The auto industry is speeding to put autonomous cars on the road as quickly as it can. If you live in certain cities—like Pittsburgh or Singapore—you may already have had a chance to take a spin in one. Other municipalities are allowing test drives of these vehicles on their highways from California to Arizona.
Tesla, BMW, Audi and Jaguar, are just some of the dozens of other carmakers pushing hard to develop autonomous technologies meant to take some of the control out of a driver's hands—and place them squarely with a computer.
Ford Motor Company, founded more than 100 years ago, is even promising cars on the road without steering wheels nor pedals by 2021. (Interestingly, its first car, the Quadricycle, also lacked a steering wheel, and was controlled by a tiller.)
More than $450 million in investments in 36 different deals involving auto tech startups that include autonomous software and features that allow cars to speak to each other among other tools, according to venture capital database firm CB Insights.
Consumers may feel self-driving cars are coming, whether they want them or not. They may be right.
A right to drive?
Learning to drive is a rite of passage every adult remembers vividly. Getting that piece of paper, giving us permission to take the open road, is one of the few moments that marks our shift from childhood into our adult life.
With a driver's license also comes a responsibility, because a car, after all, is a speeding machine. While a car primarily takes us from one spot to another, motor vehicles were also involved in an estimated 35,200 deaths in 2015, according to the National Highway Traffic Safety Administration (NHTSA). Another 2.3 million people were injured in crashes in 2014, according to NHTSA.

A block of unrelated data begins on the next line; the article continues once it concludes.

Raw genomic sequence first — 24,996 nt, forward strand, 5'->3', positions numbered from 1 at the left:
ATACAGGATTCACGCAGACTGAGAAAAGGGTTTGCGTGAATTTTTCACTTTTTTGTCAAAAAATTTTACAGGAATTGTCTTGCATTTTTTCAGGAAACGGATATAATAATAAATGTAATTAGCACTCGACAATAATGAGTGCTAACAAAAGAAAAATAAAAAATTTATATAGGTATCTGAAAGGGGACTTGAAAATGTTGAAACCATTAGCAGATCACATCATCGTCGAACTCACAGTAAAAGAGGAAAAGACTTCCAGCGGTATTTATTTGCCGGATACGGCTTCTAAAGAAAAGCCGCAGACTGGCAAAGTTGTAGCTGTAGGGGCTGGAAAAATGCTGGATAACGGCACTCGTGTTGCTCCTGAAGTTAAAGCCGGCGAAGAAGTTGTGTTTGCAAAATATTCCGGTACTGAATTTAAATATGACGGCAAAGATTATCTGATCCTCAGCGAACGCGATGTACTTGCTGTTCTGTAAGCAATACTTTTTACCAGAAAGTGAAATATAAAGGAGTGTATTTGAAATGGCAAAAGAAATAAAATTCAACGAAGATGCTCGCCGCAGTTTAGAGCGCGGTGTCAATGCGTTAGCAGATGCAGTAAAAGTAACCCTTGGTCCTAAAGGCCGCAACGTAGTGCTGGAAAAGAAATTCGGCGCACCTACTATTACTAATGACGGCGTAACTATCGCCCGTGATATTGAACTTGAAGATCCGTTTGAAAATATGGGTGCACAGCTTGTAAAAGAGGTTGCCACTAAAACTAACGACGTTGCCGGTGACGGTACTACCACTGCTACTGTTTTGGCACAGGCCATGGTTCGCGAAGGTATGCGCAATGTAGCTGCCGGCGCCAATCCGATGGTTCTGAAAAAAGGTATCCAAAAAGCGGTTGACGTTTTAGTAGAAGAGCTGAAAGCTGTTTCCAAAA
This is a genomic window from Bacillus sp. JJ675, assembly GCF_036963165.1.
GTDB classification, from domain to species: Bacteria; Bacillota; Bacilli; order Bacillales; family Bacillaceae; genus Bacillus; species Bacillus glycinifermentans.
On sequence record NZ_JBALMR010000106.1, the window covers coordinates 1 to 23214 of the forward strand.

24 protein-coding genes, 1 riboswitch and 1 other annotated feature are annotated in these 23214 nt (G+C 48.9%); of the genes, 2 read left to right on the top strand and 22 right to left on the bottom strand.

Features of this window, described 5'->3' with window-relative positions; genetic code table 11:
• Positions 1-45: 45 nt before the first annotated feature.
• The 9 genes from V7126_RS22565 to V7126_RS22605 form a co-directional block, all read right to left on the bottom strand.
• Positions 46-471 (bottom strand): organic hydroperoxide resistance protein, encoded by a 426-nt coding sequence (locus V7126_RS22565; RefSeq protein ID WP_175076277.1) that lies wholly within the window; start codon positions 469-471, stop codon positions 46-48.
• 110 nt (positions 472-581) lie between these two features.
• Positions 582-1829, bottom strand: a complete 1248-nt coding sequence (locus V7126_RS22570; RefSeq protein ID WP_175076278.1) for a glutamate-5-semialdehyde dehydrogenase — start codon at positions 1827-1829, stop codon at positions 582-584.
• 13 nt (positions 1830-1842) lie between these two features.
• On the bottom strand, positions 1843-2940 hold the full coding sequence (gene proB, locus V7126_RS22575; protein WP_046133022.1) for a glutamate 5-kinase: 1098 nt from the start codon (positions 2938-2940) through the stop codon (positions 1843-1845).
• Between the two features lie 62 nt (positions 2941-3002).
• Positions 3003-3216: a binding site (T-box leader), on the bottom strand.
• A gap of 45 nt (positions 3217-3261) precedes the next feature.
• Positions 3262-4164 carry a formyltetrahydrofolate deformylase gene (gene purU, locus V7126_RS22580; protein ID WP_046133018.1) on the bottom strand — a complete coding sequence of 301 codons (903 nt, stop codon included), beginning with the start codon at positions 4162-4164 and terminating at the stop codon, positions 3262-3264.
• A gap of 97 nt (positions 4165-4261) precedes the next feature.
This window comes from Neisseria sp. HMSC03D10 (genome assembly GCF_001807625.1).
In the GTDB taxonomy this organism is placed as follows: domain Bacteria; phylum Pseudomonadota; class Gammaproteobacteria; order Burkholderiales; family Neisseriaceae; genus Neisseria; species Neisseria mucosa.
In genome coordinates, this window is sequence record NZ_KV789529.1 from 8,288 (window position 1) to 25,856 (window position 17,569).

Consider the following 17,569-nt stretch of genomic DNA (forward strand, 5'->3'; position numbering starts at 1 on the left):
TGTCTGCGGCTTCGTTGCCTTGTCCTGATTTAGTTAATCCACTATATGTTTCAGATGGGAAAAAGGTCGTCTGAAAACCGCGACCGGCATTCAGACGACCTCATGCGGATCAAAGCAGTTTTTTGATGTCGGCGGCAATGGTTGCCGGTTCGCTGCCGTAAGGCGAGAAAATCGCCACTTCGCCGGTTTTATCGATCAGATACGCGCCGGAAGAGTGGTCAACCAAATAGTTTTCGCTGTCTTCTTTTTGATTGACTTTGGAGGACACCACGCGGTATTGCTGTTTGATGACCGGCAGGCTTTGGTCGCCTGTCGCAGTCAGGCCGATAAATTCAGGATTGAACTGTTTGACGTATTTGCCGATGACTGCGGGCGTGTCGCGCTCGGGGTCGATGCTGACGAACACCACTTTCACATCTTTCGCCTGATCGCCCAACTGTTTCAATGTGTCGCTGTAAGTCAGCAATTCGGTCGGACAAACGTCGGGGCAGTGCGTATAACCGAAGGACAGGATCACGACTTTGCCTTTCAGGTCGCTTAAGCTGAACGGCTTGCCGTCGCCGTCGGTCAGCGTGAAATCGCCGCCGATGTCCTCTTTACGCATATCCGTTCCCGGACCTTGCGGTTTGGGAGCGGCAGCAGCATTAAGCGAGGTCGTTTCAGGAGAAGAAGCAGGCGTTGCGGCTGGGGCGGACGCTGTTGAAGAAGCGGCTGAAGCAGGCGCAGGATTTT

These are the statistics scattered across the autonomous car industry—to encourage consumers to see self-driving vehicles as a safer option then driving themselves.
Help with driving
And whether drivers agree or not, they're already using computer programs in their cars to help make their drives safer. Consider Telsa's Autopilot feature which can keep a car from veering out of lane—or change lanes of the driver instructs among other features. Or BMW's parking assistance which can park your car—after you leave. Or adaptive headlights which most car companies have now and can curve light around corners.
More autonomous features are coming. The U.S. Department of Transportation (U.S. DOT) reached an agreement with automakers in March to get automatic brakes in 99 percent of new cars by 2022. And the U.S. DOT is working on new tech to help prevent drunk driving, and tools that would allow car to car communications. Drive.ai, based in Mountain View, CA. is even developing ways for autonomous cars to communicate with people outside of vehicles—so pedestrians and bicyclists will know how to safely interact with self-driving cars as well.
So can computers do a better job than we do controlling a 4,000 pound machine? The statistics lean towards yes. Even for those of us who don't get into our cars impaired in some way—making sure we aren't driving drunk, or we've had enough sleep—driver error still accounts for about 94 percent of all car crashes, according to NHTSA.
We are, as the saying goes, only human.